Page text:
Every 107 seconds: Why Every Rape Kit Should Be Tested

Photo by Pat Sullivan, AP

Every 107 seconds
, someone is sexually assaulted in the United States. In July, USA Today estimated that hundreds of thousands of rape kits sat untested in police and crime storage facilities across the U.S.

Each untested kit represents an opportunity lost: to confirm a known suspect; to connect the suspect to other crimes; to identify an unknown assailant; to exonerate the wrongly convicted or accused. Yesterday's newly announced $41 million in federal funds to 20 jurisdictions, combined with the New York County District Attorney’s Office's own grant program of $38 million--hopes to to eliminate the backlog in 43 jurisdictions in 27 states across the country.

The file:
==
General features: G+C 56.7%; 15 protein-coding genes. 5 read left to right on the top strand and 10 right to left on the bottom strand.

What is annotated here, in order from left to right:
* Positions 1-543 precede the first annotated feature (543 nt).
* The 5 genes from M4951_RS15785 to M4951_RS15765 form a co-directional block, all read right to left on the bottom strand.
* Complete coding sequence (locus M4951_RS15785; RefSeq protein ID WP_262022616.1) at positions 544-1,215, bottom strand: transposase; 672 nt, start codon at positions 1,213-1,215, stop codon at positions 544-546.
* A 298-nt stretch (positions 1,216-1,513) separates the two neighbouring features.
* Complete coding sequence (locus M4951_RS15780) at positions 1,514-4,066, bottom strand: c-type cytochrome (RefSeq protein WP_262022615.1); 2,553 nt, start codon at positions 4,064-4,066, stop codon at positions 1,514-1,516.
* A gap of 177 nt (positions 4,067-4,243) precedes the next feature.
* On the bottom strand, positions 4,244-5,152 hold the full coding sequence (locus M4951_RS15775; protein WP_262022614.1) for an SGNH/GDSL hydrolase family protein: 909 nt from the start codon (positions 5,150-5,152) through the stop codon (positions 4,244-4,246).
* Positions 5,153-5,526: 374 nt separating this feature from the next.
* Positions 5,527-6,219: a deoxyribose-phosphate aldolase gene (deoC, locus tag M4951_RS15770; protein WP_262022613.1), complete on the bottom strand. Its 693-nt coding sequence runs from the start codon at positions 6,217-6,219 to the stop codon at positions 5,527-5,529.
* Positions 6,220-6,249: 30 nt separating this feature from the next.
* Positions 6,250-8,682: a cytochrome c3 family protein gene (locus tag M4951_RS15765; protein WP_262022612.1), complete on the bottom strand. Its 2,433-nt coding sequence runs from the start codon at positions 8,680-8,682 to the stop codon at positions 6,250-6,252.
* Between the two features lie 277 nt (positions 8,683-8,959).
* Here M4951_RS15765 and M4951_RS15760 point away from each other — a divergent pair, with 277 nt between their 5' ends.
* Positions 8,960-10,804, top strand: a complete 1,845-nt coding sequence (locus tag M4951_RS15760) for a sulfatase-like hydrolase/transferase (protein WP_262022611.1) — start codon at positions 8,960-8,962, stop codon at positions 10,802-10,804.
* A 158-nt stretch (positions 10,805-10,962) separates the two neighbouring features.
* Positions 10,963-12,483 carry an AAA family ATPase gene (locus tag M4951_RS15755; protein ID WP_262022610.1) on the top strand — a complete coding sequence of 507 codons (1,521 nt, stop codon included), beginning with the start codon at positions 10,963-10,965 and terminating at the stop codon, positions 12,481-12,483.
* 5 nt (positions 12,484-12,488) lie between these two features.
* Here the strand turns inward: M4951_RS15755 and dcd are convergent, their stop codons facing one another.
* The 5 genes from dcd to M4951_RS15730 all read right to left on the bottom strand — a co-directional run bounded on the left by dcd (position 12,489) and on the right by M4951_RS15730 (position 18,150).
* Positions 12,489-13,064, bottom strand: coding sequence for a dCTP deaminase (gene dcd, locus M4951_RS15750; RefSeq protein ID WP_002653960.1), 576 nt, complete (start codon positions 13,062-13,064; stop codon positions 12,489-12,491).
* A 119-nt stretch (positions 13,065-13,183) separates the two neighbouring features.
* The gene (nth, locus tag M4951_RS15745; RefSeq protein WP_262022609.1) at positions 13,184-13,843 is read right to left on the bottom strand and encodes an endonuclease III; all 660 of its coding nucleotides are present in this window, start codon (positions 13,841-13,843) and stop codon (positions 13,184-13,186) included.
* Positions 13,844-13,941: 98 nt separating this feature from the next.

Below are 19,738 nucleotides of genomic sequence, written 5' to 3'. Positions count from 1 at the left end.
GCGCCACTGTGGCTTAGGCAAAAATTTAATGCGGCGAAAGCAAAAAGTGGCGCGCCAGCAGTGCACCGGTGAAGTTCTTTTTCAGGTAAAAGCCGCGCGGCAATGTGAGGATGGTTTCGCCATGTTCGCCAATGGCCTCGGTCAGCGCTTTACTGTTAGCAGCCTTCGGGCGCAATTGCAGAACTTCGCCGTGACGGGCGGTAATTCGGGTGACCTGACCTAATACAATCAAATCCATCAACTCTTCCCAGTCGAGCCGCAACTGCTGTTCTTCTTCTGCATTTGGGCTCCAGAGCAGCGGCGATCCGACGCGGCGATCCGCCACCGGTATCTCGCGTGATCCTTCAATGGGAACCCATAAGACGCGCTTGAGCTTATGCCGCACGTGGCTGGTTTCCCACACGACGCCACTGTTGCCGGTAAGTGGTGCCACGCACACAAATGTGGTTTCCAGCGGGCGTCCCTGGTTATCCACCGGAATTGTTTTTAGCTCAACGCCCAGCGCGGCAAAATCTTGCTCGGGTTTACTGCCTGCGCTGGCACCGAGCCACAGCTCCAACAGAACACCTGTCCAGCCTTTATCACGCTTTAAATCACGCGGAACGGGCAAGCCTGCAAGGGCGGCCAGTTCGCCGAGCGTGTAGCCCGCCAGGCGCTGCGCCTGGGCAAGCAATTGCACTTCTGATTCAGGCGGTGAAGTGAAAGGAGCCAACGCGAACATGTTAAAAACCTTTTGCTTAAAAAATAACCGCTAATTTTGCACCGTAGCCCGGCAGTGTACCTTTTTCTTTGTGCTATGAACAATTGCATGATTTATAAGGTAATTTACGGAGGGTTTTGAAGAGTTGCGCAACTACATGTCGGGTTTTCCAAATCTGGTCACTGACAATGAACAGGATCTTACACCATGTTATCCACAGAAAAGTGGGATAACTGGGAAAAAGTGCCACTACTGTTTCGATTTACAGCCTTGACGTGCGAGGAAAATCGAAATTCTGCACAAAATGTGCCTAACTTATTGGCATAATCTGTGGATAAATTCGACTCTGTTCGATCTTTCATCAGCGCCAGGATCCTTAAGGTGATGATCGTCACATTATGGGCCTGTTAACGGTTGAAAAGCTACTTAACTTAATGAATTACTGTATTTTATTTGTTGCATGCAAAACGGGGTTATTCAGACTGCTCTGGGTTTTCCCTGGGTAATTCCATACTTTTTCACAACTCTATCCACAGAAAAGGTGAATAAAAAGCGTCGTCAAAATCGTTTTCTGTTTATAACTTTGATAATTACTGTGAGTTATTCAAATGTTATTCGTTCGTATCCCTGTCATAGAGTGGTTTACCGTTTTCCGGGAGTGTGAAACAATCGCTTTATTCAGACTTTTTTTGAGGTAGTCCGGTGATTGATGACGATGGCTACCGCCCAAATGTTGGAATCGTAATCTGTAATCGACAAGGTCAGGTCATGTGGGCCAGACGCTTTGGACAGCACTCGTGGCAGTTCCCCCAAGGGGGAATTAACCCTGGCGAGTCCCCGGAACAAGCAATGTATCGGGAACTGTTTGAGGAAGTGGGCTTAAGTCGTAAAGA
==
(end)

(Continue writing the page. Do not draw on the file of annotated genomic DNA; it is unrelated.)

There are those who say that government has no role in solving our problems, that journalism is a watchdog that has lost its teeth. But in New York City, when officials began testing every rape kit, the arrest rate for rape jumped from 40% to 70%. In Cleveland, Rachel Dissell's six years of rape kit reporting has helped to convict 100 rapists. Twenty-seven states is a good start. If this proves to work, how about fifty?